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Business news: Markets rebound, manufacturing increases

By Jenny McCall

13:51, 1 December 2021

Industrial engineers in hard hats discuss project
UK manufacturing activity increases to three-month high in November – Photo: Shutterstock

Key points

  • UK manufacturing activity increased to a three-month high in November, but the spectres of soaring costs and struggling supply chains continued to loom large.
  • Eurozone manufacturing activity stabilised in November following several months of slowing growth, a survey of purchasing managers showed. However, higher factory gate prices suggest consumer inflation has further to rise, a sign unlikely to ease the concerns of policymakers at the European Central Bank.
  • The Confederation of British Industry (CBI) announced today that private sector activity in the UK has climbed in the three months to November despite chronic supply chain anxieties. The CBI Growth Indicator rose 32% over the last quarter compared to 29% in the previous three months.
  • Forecasts by asset manager Schroders has shown that the global economy is expected to continue on a path of recovery during 2022 with equities in both the US and Europe set for growth

Business and economic news

Indian equity indices ended higher Wednesday boosted by economic data that assuaged coronavirus concerns and restored risk appetite.

According to data published by Destatis, German retail data fell in October. The data showed that turnover – adjusted for price increases – fell 0.3% on the previous month.

Markets

Stocks: European share futures rose Wednesday as the markets took back some of the previous days loses. US futures pointed to a higher open.

Oil: Brent crude is up more than 2% to around $71 per barrel while West Texas Intermediate rose 1.5% at almost $68 per barrel.

Gold: The Covid-19 Omicron variant continues to boost gold’s appeal. The precious metal is up Wednesday.

GBP/USD

1.29 Price
+0.060% 1D Chg, %
Long position overnight fee -0.0046%
Short position overnight fee -0.0036%
Overnight fee time 21:00 (UTC)
Spread 0.00013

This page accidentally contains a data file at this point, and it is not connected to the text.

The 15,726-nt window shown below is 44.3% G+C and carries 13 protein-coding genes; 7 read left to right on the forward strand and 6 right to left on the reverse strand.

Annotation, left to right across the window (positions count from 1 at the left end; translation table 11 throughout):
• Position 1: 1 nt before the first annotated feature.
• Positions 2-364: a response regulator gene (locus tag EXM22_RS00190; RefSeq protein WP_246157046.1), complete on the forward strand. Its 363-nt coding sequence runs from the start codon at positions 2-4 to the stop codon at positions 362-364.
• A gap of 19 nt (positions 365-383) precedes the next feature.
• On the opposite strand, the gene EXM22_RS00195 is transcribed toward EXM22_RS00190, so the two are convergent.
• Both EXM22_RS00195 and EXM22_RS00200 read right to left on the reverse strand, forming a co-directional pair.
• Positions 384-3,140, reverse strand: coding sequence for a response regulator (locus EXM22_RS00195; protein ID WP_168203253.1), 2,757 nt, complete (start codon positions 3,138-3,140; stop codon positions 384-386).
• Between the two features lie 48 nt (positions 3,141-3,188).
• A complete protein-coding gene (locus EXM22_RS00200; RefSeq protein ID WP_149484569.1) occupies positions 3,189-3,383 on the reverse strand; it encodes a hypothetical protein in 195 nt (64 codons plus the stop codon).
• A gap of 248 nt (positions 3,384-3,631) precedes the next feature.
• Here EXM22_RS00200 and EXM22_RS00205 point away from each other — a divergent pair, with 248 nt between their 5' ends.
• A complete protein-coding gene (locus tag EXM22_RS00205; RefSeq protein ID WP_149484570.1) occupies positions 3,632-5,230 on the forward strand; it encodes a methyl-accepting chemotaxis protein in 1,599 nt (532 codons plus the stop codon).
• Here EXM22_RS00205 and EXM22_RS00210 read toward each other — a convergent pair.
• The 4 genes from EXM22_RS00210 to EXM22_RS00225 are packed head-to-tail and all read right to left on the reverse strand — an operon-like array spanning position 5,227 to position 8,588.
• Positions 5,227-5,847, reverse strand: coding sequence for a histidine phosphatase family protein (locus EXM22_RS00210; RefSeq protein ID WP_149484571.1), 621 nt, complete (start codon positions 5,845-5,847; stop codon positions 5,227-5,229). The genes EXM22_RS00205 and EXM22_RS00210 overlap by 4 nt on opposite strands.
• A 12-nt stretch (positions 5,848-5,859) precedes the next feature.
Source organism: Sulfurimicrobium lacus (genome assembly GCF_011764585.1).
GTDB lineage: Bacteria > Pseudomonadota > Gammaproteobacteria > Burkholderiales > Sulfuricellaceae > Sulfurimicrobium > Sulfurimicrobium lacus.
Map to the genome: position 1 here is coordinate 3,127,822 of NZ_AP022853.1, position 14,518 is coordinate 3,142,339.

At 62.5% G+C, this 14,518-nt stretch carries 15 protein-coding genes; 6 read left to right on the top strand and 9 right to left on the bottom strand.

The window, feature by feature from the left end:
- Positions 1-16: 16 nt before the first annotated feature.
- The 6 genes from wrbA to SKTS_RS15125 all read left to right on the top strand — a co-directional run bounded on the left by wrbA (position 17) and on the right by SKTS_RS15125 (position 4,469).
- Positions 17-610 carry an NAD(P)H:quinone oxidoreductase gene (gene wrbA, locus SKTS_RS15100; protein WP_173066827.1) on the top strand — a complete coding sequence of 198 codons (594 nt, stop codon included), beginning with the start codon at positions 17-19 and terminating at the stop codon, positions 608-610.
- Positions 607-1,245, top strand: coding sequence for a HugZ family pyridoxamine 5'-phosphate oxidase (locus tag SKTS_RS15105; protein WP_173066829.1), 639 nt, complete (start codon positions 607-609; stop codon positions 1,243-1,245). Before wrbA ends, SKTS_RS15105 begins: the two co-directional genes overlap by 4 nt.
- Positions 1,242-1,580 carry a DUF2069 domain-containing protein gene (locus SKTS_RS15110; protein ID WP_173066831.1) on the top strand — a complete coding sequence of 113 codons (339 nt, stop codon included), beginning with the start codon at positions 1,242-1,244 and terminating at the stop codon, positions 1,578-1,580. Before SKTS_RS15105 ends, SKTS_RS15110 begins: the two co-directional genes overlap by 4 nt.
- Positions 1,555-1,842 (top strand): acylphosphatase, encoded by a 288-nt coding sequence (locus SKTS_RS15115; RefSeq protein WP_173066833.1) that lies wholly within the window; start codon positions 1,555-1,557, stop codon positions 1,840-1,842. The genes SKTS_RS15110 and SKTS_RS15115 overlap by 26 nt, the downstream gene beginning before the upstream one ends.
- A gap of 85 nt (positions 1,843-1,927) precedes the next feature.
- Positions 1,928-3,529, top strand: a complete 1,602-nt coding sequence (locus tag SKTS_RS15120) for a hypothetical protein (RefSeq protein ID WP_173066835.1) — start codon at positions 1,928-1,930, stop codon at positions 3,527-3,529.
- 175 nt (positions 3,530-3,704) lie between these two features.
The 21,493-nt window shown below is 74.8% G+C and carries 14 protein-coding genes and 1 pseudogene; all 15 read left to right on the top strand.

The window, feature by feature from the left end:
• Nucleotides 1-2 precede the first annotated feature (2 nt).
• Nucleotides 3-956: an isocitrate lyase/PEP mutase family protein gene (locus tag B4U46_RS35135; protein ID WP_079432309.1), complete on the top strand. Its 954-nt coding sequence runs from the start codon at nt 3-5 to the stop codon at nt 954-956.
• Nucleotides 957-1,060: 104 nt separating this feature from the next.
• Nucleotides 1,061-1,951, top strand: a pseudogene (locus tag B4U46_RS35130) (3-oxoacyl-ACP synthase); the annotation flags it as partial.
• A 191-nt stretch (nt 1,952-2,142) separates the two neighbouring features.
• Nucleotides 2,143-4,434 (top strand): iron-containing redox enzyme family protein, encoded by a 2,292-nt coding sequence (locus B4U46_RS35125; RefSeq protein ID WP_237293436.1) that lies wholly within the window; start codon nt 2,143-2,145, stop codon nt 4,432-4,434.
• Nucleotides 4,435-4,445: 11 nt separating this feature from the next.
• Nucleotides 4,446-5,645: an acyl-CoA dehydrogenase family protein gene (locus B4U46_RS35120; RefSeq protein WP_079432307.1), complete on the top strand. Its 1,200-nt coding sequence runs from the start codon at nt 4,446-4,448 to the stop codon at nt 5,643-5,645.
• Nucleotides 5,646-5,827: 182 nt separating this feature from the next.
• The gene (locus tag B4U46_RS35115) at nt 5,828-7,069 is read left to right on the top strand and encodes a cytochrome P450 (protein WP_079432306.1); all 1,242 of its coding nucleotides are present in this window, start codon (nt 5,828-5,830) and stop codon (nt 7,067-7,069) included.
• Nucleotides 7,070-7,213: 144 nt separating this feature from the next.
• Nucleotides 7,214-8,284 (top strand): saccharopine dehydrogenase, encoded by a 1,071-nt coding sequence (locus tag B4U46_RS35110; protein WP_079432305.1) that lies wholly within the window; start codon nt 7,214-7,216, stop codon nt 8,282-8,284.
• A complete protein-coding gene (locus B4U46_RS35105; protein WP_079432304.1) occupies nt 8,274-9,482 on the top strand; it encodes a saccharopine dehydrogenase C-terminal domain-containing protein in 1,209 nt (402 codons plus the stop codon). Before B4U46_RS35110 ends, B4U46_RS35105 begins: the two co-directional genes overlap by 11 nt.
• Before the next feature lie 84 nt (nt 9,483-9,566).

AUD/USD_zero

0.66 Price
-0.680% 1D Chg, %
Long position overnight fee -0.0066%
Short position overnight fee -0.0016%
Overnight fee time 21:00 (UTC)
Spread 0.00006

AUD/USD

0.66 Price
-0.680% 1D Chg, %
Long position overnight fee -0.0066%
Short position overnight fee -0.0016%
Overnight fee time 21:00 (UTC)
Spread 0.00006

EUR/USD

1.09 Price
+0.000% 1D Chg, %
Long position overnight fee -0.0087%
Short position overnight fee 0.0005%
Overnight fee time 21:00 (UTC)
Spread 0.00006

Forex:  Russian rouble firmed past 74 against the dollar on Wednesday after hitting a more than one-week high.

Crypto: Bitcoin was down 1.11% today and Ethereum was up 2.39% in afternoon trading.

What to watch today

Pharmaceutical giant, Merck’s Covid-19 pill Molnupiravir has been recommended for emergency by a US Food and Drug Administration (FDA) advisory committee. The FDA will now decide whether to follow the recommendation. Merck shares are flat in pre-market trading.

Read more: German retail sales fall as higher prices weigh

Markets in this article

BTC/USD
Bitcoin / USD
66783.60 USD
-970.9 -1.430%
ETH/USD
Ethereum / USD
3448.69 USD
-46.99 -1.340%
Gold
Gold
2387.80 USD
-12.94 -0.540%
MRK
Merck - USD
125.70 USD
0.06 +0.050%
Oil - Crude
Crude Oil
78.214 USD
-0.448 -0.570%

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The difference between trading assets and CFDs
The main difference between CFD trading and trading assets, such as commodities and stocks, is that you don’t own the underlying asset when you trade on a CFD.
You can still benefit if the market moves in your favour, or make a loss if it moves against you. However, with traditional trading you enter a contract to exchange the legal ownership of the individual shares or the commodities for money, and you own this until you sell it again.
CFDs are leveraged products, which means that you only need to deposit a percentage of the full value of the CFD trade in order to open a position. But with traditional trading, you buy the assets for the full amount. In the UK, there is no stamp duty on CFD trading, but there is when you buy stocks, for example.
CFDs attract overnight costs to hold the trades (unless you use 1-1 leverage), which makes them more suited to short-term trading opportunities. Stocks and commodities are more normally bought and held for longer. You might also pay a broker commission or fees when buying and selling assets direct and you’d need somewhere to store them safely.
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